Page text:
BALTIMORE — The nearest baseball field to the New York Court of Appeals is a sandlot that will soon host a youth league, ages 4 to 6. But inside the Albany, N.Y., courthouse Tuesday, Big Baseball was taking place.
Attorneys for two Major League Baseball franchises pleaded their cases in a dispute that has gone on for more than a decade over roughly $100 million in television revenue.
The Baltimore Orioles and Washington Nationals have disagreed for several years about how much money each should have received from the Mid-Atlantic Sports Network — the regional television network the teams own, with the Orioles as the majority owner — from 2012 to 2016. Twice, arbitration committees of Major League Baseball executives ruled in the matter, but the Orioles appealed both times.
Over the course of 30 minutes Tuesday, the Orioles asked the highest court in New York to throw out the most recent decision and rule for the case to be reheard in a different forum, one that they would consider a “neutral decision-maker.” The Nationals, in turn, requested the court affirm the arbitration finding.
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The attorney for the Orioles and MASN, Carter Phillips, argued that MLB and its commissioner, Rob Manfred, have not been impartial and, thus, the arbitration process has not been fair.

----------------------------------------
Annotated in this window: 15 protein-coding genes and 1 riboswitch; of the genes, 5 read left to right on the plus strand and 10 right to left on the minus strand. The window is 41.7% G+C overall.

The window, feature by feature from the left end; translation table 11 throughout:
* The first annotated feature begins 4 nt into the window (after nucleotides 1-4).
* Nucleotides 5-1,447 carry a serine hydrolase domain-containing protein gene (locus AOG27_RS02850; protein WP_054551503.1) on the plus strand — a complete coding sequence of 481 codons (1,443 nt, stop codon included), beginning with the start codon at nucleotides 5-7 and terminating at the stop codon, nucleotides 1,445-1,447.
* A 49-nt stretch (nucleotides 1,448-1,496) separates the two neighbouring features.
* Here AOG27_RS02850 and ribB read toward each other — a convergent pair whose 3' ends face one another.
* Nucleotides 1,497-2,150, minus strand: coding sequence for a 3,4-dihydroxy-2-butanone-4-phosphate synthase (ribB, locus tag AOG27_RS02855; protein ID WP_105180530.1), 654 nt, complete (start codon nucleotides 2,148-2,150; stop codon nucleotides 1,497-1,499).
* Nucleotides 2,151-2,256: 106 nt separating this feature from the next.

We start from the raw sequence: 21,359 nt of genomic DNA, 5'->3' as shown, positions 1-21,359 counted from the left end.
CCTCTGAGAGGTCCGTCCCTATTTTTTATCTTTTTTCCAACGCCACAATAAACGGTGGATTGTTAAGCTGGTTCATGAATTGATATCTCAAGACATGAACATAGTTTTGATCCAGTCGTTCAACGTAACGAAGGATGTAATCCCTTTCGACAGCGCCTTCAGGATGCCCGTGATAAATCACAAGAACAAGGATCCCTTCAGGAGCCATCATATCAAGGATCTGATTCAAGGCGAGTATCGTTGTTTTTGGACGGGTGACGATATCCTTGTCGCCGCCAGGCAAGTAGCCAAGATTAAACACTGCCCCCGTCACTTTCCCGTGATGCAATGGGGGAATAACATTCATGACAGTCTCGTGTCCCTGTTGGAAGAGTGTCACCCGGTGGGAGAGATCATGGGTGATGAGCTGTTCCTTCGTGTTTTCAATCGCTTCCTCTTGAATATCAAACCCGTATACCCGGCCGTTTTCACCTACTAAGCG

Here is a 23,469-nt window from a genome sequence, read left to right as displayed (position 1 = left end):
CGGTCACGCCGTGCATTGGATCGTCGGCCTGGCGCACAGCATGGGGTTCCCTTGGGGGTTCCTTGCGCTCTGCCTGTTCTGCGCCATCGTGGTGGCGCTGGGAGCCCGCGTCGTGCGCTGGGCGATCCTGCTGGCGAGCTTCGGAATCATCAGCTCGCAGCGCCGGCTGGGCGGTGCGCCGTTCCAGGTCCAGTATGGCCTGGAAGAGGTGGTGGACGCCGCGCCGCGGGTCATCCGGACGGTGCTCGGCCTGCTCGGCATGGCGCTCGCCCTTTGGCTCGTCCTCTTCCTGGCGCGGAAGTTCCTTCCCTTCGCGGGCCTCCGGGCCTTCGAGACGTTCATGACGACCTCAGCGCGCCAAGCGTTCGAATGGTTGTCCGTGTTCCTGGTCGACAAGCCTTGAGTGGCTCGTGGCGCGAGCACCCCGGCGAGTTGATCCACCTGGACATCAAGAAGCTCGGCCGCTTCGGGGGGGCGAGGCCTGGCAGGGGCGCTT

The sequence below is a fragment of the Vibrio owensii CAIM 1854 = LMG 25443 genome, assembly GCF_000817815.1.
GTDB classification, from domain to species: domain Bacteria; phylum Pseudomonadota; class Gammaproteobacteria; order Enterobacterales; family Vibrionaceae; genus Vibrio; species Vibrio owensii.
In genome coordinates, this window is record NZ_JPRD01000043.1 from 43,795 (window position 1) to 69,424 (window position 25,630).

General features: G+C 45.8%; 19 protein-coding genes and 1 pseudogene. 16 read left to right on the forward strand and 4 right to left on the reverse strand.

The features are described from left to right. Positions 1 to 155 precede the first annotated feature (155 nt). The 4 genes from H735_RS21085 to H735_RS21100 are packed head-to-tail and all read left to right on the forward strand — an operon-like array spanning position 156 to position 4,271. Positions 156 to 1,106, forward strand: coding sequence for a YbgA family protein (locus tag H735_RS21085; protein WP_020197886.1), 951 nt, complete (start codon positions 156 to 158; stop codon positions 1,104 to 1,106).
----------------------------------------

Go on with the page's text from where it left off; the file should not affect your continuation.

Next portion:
Attorney Derek Shaffer countered for the Nationals that while there was an issue with the first arbitration, that does not mean the entire arbitration forum should be abandoned. Both teams originally agreed to the forum, he said, adding that ML arbitration committees are “uniquely competent.”
The oral arguments were the latest in the lengthy legal saga between the two clubs involving MASN, the network created out of compromise when the Montreal Expos relocated to Washington in 2005. In exchange for the Nationals moving into the Orioles’ marketing territory, the Baltimore club received majority ownership of MASN and control of the network.
But for the bulk of MASN’s existence, the two teams have battled over revenue.
In 2011, the teams could not agree on how much MASN would owe the Nationals for the five-year period from 2012 to 2016. MASN paid the Washington club $198 million, but the Nationals argued it should have been $475 million.
As agreed upon by the clubs in advance, a committee of three executives of MLB teams (a panel called the Revenue Sharing Definitions Committee) heard the case in arbitration. It ruled in 2014 that the Nationals should have received $298 million — about $100 million more than MASN paid the club.
But a New York court later threw out that decision, citing “evident partiality,” because the Proskauer Rose law firm that represented the Nationals had represented MLB and the three teams whose executives were on the panel during the years when the case was heard.
The Nationals argued Tuesday that after they switched law firms, evident partiality was eliminated. The Orioles, however, said that MLB and its commissioner, Manfred, have sided with the Nationals since then.